Innovative functional ingredients from plant sources in food applications
International Conference on Food Safety and Regulatory Measures
August 17-19, 2015 Birmingham, UK

Yasmina Sultanbawa

University of Queensland, Australia

Scientific Tracks Abstracts: J Food Process Technol


New food safety issues emerge for many reasons. It could be due to a microorganism evolving to become a pathogen or a pathogen becoming more virulent. The globalized food supply chain and food production methods are also seen as contributing factors. Other reasons are the change in eating habits of people and their desire to lead a healthy lifestyle. Consequently, there has been an increase in the consumption of fresh/unprocessed/additive free food. Food safety and quality and sustainability of production are some of the driving forces that are presently changing the market for fresh food. The challenges of addressing the safety issues have resulted in the development of innovative technologies to improve safety of fresh food. Among, these technologies, the most promising are those based on the search for affordable and environmentally friendly novel technologies. Natural preservation technologies using plant extracts are being increasingly explored to extend the shelf life of fresh food. Plant antimicrobials are phytochemicals which are important for the proper functioning of the plant and used as plant defense agents against microorganisms and other predators. Phenolic compounds are a rich source of antioxidants which can extend the freshness of the product by preventing oxidation. The Australian native food industry with its diverse and rich flora has a huge potential to contribute to the growing natural functional ingredient market. Case studies of natural antimicrobials in extending the storage life of meat, seafood and horticultural products will be discussed with successful commercial applications.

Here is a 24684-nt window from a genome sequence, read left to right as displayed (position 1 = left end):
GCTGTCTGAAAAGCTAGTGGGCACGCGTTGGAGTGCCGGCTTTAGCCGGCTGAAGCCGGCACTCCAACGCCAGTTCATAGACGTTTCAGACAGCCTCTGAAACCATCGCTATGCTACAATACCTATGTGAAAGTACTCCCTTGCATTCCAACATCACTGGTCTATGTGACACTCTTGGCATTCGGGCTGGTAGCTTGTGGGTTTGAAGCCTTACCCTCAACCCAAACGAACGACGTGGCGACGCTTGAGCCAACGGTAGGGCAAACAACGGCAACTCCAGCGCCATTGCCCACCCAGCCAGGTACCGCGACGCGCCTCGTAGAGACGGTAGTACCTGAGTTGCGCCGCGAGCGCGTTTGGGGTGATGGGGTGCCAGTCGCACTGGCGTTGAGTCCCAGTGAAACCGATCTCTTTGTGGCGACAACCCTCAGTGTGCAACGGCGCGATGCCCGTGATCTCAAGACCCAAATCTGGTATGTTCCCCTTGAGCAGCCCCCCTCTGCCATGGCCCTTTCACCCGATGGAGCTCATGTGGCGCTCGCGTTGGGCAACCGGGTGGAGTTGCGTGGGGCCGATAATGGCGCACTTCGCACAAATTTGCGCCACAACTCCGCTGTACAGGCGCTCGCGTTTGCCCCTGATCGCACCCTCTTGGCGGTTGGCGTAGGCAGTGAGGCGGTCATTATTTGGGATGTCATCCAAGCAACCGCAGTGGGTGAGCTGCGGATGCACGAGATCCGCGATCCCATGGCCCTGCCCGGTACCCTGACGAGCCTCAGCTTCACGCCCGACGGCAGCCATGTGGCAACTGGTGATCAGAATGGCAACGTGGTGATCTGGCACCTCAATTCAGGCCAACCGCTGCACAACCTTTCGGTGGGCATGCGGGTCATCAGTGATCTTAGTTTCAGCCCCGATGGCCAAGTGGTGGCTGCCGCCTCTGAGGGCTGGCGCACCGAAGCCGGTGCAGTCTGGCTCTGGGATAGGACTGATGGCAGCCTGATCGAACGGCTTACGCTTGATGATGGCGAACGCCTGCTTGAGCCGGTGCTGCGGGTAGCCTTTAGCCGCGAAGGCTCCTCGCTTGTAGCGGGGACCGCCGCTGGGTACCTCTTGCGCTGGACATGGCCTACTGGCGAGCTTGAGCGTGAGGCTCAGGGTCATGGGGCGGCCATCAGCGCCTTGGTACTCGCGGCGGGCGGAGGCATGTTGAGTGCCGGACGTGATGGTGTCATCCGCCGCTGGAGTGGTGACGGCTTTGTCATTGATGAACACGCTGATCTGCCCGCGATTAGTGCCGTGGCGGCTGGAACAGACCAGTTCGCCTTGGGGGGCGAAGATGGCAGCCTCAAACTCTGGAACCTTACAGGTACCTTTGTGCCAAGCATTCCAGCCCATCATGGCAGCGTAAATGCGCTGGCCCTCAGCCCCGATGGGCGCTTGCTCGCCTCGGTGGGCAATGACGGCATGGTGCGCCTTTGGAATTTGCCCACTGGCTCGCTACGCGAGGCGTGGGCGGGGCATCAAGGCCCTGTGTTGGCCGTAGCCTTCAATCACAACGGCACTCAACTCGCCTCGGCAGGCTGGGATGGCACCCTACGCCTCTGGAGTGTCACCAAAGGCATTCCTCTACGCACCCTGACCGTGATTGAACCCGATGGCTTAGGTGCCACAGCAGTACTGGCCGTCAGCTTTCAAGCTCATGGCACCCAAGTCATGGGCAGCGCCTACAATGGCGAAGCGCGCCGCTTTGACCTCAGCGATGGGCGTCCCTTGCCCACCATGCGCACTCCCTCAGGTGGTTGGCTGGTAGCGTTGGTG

Biography :

Yasmina Sultanbawa is a Senior Research Fellow at the Queensland Alliance for Agriculture and Food Innovation (QAAFI), University of Queensland. She has 18 years’ experience in value addition to food and has a track record of working with industry and attracting national and international funds where commercialization has been a key outcome. She has a Master’s degree in Food Science from the University of Reading in the UK and a PhD in Food Chemistry from the University of British Columbia in Canada. Some of her current research work is based on the bioactivity of Australian native foods and their potential applications in the food and nutraceutical industries.